A new report published by cybersecurity firm Armor shows more than 500 schools have been hit with ransomware in the first nine months of 2019, including an attack on the New Mexico Gadsden school district.
These cyber incidents, often crippling to the affected agency or jurisdiction, have frequently left service delivery at a standstill and administrative systems facing long recovery periods. School districts in particular are attractive targets because of their relative vulnerability. Schools often suffer from limited IT staff, older equipment, and less than optimal cybersecurity expertise. Often school districts are also not in the practice of backing up their data.
What is ransomware?
Ransomware is a type of malicious software that infects a computer and restricts users’ access to it until a ransom is paid to unlock it. After the initial infection, ransomware will attempt to spread to connected systems, including shared storage drives and other accessible computers.
The ransom demanded varies, but frequently must be paid in virtual currency, like Bitcoin. If the ransom demands are not met the files or encrypted data will usually remain encrypted and unavailable to the victim.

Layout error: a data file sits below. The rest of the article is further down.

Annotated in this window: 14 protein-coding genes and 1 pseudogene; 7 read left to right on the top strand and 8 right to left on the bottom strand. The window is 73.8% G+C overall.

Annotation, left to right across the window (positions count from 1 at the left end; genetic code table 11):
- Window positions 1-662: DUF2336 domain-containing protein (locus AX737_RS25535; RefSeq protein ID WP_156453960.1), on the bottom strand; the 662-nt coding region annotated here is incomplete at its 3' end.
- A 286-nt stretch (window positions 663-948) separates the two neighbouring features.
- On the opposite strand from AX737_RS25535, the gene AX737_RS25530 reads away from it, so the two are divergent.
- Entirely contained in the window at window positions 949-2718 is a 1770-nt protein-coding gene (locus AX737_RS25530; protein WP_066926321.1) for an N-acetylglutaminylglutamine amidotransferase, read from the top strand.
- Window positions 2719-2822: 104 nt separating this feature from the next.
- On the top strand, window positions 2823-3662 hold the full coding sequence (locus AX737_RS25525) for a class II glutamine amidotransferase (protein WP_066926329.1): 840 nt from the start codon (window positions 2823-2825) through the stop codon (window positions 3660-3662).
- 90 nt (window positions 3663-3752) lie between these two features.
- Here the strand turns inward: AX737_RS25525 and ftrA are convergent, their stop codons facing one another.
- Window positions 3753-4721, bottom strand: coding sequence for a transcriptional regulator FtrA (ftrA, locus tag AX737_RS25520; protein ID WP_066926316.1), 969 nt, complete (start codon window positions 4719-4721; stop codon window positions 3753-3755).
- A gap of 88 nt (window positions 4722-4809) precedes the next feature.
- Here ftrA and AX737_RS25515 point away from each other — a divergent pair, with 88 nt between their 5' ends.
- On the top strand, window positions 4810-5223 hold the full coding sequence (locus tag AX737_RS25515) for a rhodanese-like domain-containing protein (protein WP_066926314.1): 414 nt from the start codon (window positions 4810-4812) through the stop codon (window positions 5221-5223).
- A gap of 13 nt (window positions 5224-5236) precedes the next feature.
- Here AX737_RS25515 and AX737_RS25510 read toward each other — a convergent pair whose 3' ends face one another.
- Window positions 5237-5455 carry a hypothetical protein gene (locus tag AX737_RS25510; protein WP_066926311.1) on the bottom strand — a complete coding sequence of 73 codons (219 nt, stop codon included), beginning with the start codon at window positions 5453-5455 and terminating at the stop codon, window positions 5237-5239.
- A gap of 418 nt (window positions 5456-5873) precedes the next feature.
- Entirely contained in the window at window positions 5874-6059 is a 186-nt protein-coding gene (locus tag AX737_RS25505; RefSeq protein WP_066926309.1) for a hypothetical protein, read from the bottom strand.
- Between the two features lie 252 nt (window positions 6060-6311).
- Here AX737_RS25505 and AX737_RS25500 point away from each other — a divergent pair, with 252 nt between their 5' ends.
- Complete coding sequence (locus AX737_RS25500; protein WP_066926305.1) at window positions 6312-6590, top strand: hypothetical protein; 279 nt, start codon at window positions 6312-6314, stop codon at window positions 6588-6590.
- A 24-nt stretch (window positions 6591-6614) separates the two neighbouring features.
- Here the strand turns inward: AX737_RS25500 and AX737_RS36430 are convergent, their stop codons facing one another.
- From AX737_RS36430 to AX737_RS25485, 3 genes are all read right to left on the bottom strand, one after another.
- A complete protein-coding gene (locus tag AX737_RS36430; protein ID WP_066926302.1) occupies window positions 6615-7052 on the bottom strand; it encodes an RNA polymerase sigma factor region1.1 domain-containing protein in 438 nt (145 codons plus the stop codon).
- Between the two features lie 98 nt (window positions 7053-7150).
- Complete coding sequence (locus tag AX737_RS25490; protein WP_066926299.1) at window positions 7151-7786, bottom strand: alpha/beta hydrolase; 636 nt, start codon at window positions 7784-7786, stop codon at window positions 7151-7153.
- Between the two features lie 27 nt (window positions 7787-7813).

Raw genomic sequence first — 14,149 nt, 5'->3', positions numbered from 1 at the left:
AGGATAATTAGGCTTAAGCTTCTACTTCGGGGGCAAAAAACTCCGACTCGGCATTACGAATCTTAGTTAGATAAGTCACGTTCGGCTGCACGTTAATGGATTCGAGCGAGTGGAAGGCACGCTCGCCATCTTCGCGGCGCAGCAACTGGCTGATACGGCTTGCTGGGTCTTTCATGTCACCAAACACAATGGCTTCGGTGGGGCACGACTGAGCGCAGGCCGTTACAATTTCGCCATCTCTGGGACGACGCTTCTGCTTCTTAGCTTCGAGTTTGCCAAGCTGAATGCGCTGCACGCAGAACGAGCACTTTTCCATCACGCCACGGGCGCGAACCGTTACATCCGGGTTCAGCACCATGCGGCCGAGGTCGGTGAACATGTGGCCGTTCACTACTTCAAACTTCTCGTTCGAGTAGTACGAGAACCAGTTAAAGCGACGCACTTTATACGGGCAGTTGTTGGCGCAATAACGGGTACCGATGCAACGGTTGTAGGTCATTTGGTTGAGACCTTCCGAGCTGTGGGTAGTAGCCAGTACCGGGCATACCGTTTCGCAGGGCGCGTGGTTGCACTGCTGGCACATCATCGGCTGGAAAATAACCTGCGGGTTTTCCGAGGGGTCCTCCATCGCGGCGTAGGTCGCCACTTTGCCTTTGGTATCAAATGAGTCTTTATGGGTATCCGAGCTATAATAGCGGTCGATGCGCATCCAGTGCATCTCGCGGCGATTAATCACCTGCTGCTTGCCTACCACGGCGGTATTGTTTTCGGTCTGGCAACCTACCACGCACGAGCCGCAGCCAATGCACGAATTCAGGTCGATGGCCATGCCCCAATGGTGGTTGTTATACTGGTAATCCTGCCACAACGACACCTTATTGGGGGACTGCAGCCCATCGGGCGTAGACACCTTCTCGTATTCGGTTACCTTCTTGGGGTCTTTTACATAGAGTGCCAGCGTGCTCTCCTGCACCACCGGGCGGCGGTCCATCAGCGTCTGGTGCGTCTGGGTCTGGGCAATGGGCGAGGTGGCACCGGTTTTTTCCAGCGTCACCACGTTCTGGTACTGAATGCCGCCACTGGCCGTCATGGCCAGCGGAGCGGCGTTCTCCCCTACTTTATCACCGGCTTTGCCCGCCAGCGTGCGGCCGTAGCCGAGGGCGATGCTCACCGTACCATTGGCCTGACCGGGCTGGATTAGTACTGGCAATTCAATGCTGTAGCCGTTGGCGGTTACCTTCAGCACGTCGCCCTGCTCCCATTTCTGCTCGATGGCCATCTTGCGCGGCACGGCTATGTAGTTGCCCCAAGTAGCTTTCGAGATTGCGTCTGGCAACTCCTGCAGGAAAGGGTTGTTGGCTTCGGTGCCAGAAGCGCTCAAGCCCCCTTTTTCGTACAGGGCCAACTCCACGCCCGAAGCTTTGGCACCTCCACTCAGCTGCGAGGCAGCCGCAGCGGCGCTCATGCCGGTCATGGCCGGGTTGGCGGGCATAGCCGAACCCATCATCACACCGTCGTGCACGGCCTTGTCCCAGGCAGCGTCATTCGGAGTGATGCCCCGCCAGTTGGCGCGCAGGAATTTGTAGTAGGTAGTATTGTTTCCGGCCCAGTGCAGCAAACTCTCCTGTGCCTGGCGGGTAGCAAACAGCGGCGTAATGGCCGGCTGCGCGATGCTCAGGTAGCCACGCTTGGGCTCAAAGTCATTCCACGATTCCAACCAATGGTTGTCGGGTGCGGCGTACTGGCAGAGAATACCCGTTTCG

Paying ransom doesn’t guarantee that the encrypted files will be released, it only guarantees that the malicious actors receive the victim’s money and often their banking information. In addition, decrypting files does not mean the malware infection itself has been removed.
How do you get infected with ransomware?
Ransomware is often spread through phishing emails that contain malicious attachments or through “drive-by downloading”. Phishing emails often appear as though they have been sent from a legitimate organization or someone known to the victim and entice the user to click on a malicious link or open a malicious attachment. Drive-by downloading typically occurs when a user unknowingly visits an infected website and then malware is downloaded and installed without the user’s knowledge.
Once the ransomware has completed file encryption, it creates and displays a file or files containing instructions on how the victim can pay the ransom. If the victim pays the ransom, the threat actor may provide a cryptographic key that the victim can use to unlock the files, making them accessible.
How do I protect my school against ransomware?
US-CERT recommends that users and administrators take the following preventive measures to protect their computer networks from ransomware infection: